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Many open seats but only one primary challenge in South Dakota state senate elections

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August 11, 2010

By Andy Marshall

More than one third of incumbent South Dakota senators did not file to run for [South Dakota House of Representatives elections, 2010|re-election]], according to a Ballotpedia analysis. Although 4 senators were ineligible to seek re-election due to South Dakota's term limits,[1] 9 eligible incumbents are not seeking re-election, including 4 who chose to pursue statewide office instead. Democrats Scott Heidepriem, Ben Nesselhuf, and Julie Bartling won their party's nominations for governor, secretary of state, and state auditor, respectively. Republican Gordon Howie lost in the June 8 Republican primary for governor, as did term-limited Senate Majority Leader David Knudson. In total, 13 of the 35 seats (37.14%) in the South Dakota State Senate are open.

According to the data, states with term limits have a much higher rate of turnover than non-term limited states. Nationwide, 18 percent of seats are considered open -- where there is no incumbent running for re-election. But in states with term limits, that number jumps to 48.51 percent. In states without term limits, only 13.78 percent of seats are open.

Only one of the 22 state senators (4.55%) seeking re-election faced opposition in June 8 primary. That is significantly below the equivalent nationwide statistic that 21.44% of all incumbent state legislators running for re-election faced primary challenges. In the lone contested South Dakota primary featuring a state senator running for re-election, challenger Angie Buhl defeated incumbent Kathleen Miles for the Democratic nomination in District 15.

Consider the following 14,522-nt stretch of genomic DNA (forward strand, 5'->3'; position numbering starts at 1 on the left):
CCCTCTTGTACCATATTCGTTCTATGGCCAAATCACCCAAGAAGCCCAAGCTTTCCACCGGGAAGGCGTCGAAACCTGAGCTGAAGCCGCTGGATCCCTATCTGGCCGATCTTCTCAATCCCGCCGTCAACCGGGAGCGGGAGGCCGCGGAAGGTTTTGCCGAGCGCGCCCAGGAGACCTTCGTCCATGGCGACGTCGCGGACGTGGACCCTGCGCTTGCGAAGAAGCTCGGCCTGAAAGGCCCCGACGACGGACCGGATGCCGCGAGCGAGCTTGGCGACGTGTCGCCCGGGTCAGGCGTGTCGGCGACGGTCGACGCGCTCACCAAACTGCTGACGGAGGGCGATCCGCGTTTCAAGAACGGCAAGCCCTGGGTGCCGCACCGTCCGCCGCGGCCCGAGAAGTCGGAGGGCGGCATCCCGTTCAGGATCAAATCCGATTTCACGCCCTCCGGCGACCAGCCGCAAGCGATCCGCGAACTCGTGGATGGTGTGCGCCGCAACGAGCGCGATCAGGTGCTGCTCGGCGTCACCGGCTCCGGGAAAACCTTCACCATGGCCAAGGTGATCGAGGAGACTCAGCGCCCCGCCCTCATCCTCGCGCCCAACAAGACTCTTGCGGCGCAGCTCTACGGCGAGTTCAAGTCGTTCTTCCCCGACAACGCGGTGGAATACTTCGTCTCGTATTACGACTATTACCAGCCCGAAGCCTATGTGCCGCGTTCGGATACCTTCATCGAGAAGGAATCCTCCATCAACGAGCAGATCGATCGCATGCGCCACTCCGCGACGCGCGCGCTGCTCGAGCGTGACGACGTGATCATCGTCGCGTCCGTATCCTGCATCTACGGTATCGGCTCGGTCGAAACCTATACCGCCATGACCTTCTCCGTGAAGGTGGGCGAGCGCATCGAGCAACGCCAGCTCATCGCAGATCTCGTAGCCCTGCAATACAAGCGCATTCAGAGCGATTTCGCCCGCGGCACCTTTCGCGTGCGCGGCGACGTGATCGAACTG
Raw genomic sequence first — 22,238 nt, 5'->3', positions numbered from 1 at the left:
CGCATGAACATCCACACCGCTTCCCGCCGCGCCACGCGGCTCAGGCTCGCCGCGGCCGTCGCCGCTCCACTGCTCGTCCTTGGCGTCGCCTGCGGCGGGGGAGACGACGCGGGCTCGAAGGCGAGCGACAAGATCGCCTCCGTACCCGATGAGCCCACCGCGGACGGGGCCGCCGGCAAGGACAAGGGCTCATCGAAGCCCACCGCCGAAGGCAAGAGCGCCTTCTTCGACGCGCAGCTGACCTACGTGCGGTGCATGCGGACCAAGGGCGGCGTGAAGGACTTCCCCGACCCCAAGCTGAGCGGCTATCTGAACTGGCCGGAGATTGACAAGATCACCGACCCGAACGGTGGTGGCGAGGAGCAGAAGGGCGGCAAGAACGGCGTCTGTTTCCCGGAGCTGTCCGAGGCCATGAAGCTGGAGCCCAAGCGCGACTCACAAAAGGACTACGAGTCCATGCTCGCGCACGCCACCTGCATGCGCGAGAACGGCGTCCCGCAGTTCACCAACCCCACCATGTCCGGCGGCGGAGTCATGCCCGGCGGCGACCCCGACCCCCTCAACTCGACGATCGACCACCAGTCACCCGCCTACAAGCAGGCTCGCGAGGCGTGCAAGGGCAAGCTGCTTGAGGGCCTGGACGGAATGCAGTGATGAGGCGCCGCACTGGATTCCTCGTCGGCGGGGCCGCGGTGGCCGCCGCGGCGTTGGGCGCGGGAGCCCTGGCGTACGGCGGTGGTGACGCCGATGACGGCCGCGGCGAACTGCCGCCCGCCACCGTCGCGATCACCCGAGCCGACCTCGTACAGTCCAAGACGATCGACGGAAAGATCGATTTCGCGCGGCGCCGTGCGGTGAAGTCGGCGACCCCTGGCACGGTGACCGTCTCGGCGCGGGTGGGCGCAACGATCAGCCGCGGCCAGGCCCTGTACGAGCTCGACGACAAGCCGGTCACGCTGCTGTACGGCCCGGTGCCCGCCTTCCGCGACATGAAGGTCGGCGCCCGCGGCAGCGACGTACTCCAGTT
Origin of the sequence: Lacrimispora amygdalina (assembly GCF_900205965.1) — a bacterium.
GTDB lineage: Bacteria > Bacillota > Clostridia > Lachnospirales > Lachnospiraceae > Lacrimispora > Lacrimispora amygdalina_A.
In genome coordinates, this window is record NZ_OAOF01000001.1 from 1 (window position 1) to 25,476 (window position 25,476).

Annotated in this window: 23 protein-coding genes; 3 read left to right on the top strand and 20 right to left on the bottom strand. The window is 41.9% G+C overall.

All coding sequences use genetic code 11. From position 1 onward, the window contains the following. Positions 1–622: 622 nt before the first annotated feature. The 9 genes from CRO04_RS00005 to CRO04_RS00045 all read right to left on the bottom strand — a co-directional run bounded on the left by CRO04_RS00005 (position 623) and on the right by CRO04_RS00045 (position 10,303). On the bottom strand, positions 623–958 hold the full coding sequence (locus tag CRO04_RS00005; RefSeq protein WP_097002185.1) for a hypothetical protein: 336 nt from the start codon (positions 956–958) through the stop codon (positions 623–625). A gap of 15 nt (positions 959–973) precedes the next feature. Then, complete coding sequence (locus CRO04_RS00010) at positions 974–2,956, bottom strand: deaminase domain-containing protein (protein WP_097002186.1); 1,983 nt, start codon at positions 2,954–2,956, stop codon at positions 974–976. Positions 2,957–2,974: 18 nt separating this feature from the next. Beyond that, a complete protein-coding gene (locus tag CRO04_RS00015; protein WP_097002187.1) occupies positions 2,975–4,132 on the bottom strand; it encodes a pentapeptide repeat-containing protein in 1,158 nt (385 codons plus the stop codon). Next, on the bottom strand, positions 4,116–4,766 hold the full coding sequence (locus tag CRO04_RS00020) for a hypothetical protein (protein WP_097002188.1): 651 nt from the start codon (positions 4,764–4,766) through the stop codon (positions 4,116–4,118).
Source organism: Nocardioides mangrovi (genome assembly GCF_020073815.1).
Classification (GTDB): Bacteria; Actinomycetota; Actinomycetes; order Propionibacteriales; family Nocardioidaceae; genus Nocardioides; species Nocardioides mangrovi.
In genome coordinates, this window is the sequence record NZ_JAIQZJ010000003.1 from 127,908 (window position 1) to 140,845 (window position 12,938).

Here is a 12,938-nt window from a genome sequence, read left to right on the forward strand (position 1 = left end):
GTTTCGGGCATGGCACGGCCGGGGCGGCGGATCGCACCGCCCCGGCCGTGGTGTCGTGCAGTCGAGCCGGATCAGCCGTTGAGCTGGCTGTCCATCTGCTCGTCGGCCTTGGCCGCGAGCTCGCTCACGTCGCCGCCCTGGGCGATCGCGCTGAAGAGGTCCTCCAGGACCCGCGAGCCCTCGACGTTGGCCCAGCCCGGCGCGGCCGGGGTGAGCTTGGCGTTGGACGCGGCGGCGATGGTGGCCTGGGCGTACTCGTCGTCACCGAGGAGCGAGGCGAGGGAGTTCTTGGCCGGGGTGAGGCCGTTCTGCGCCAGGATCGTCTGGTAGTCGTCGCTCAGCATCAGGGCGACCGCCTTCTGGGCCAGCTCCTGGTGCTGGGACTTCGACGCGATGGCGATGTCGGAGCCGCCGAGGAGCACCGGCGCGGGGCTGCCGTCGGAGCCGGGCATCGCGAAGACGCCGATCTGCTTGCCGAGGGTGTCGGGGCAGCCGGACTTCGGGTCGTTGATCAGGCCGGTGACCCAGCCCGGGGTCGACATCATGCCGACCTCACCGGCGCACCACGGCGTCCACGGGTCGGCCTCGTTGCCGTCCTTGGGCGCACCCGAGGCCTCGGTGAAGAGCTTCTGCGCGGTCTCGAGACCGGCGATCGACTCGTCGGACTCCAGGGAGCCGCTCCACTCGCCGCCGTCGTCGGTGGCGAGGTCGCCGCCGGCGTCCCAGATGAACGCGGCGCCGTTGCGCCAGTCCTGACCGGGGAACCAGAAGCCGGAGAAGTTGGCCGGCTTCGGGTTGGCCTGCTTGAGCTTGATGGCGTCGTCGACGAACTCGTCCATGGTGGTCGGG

Republicans currently control the state senate with 21 members, compared to 14 Democrats.

Party As of February 2015
     Democratic Party 8
     Republican Party 27
Total 35

Politifact staff writer Louis Jacobson, handicapping the 2010 state legislative elections for Governing, rates the South Dakota Senate as safely Republican.[2]

In spite of their minority status, the Democrats are actually defending slightly more open seats than the Republicans by a margin of 7 to 6. Republicans hold a major advantage in terms of unchallenged incumbents in the November 2 election, with 6 Republican incumbents facing no primary or general election challengers. Only Jim Hundstad among the Democratic incumbents has an equally unobstructed path to victory. So, 7 incumbent senators of the 22 incumbents seeking re-election (31.82%) face neither primary nor general election opponents, higher than the nationwide rate of 24.86%.

Partisan incumbents

Across the country, more Democrat incumbents are not running for re-election than Republicans. Additionally, more Democrats are facing primary opposition.

Category Democrats in SD Senate Republicans in SD Senate Democrats nationwide Republicans nationwide
Incumbent seats open 7 6 TBD TBD
Incumbents facing primary 1 0 TBD TBD
Incumbents running unopposed in primary and general 1 6 TBD TBD

See also